The club meets in February, May, July September and November, mostly at Neilborough in central Victoria. The grounds are very suitable in that there are very few houses in the area and the dogs and owners are able to enjoy themselves, dogs running around with their friends (once properly introduced to their companions) while owners relax with a barbeque lunch.
Meetings are quickly held and often an event is held such as having sheep in a yard for novice dogs to take a look at or obedience equipment or fly ball so everyone can show their Koolies something different and see how they respond. It is hoped to hold regular working dog training days throughout the year for those members interested in working or trialing, with professional trainers conducting the days. Currently their are regular workshops held in at a station south of Sydney in NSW, a yearly workshop in Queensland and shortly we hope to again have regular days in Victoria. Contact your state's committee member for details.
There has been a stud register established recording dogs, what ancestors are known and any breeding that is done. A certificate is issued for each dog with details of characteristics such as colour, coat length, ear set, eye colour and percentage of white on each dog. Where room permits as many of these characteristics are recorded as possible for 5 generations so owners get a genetic snapshot of their dog.
At this time the register is open, so dogs with unknown parentage can be registered.
What are the benefits of registration? As a breeder you are proving you are open and honest about the breeding of your dogs. Registration verifies your records and keeps the history and details of the ancestors of your dogs on record where they will follow through to future generations. Once you sell your registered Koolie purchasers who breed and register their offspring have the correct history which includes your Prefix on any dogs you bred in the Ancestry, so future purchasers know to give you the credit you deserve.
The next step the Koolie Club of Australia is working on implementing is the Koolie Pedigree Assurance Program. This will be voluntary; Koolies that have their DNA certified will have their registration number appended with a “D”. To achieve this the dog must be micro-chipped at the time of swabbing with the number recorded with the sample. Samples must be taken from an authorised collector, which includes vets. In this way any offspring of two DNA profiled Koolies can be verified as an offspring of both parents after they too are DNA sampled. Any doubt of parentage is scientifically proven or dis-proven. This is only one advantage of DNA testing, already there are many health tests that can be run on DNA with more being developed all the time. Once your dog is certified new health tests can be undertaken without needing to re-swab your dog. Any health DNA health test your dog has been through will also be recorded, so breeding decisions can be made fully informed.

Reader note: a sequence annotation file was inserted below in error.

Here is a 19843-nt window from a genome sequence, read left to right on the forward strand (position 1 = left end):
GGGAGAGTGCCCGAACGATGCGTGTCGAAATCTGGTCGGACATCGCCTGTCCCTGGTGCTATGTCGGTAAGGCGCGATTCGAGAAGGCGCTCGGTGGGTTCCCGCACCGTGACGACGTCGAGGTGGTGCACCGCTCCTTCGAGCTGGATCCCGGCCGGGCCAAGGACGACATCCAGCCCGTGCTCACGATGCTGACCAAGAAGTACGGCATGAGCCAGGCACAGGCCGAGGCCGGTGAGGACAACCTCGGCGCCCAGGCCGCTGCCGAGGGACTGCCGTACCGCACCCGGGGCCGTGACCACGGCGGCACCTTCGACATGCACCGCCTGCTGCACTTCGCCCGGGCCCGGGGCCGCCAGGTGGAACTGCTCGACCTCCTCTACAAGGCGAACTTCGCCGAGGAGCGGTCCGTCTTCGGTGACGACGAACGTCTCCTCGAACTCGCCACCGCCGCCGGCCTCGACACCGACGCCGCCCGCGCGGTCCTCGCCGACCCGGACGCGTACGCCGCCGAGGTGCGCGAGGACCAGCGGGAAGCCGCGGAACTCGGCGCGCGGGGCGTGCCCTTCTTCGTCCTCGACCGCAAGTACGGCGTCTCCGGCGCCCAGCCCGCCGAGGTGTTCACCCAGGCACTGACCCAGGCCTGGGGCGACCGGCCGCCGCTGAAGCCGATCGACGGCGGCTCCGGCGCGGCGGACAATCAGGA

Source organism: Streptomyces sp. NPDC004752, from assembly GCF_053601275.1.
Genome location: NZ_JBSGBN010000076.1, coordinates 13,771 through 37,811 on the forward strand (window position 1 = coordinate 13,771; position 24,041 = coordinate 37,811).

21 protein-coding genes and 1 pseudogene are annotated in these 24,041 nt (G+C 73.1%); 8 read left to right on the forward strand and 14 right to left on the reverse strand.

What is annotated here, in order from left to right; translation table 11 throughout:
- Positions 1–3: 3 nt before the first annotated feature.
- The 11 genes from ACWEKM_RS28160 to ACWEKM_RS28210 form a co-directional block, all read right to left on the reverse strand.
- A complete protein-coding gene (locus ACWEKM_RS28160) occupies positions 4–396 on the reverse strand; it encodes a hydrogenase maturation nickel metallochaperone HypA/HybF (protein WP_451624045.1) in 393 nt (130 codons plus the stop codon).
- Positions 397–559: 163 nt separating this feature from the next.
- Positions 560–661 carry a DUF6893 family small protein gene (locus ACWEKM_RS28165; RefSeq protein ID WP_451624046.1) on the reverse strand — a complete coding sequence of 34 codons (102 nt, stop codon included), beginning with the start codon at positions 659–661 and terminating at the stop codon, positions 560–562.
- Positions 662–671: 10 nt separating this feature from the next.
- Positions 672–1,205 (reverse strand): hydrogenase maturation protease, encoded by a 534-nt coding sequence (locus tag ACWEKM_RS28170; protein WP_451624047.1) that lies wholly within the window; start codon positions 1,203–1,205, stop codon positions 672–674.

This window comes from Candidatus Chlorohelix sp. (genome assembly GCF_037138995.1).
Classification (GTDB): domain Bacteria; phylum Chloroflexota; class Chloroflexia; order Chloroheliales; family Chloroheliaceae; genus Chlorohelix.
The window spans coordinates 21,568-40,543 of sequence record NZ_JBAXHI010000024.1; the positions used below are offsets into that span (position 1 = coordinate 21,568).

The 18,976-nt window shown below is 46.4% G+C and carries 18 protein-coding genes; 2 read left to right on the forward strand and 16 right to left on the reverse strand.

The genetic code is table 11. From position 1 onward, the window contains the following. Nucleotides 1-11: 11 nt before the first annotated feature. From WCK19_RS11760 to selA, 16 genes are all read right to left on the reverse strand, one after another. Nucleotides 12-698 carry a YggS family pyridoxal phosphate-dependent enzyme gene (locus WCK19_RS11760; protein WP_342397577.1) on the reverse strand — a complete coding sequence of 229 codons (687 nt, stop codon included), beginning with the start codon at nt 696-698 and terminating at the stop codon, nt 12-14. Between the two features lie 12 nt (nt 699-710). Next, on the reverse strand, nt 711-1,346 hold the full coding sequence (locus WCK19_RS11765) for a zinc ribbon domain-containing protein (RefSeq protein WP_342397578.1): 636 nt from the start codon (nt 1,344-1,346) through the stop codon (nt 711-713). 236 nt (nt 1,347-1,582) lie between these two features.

Without registration with the Koolie Club of Australia, everything is a guess.
The spelling of the name Koolie has come under some discussion, at the inaugural meeting in April 2000 it was discussed at some length. Obviously if the club was to be set up properly one spelling would have to be used to run a bank account, be on letterhead and be registered for incorporation.
It was decided that the majority of people seemed to use Coolie or Koolie but the use of Koolie would set the breed apart for those unfamiliar with the breed when Coolie and Collie were so easily confused. Members are welcome to use whatever they like but in relation to the club and registrations Koolie would give consistency and cause less confusion.
In the past the breed has often been called German Koolie or German Coolie or even German Collie, in recent years this has evolved to Australian Koolie as the breed evolved here in Australia and is not known in Germany. Research into the origins of the breed is ongoing but it seems that the name evolved from wording like "the German's Koolie" as there were certainly German working dogs bought with German settlers in the mid 1800's. The breed most like the Koolie that is active in Germany is the Tigér which is a working dog known mainly to the Agricultural world there, like the Koolie is here. It is interesting to note that the German language does not have an equivalent to our "C" and uses "K" for all of our uses of "C"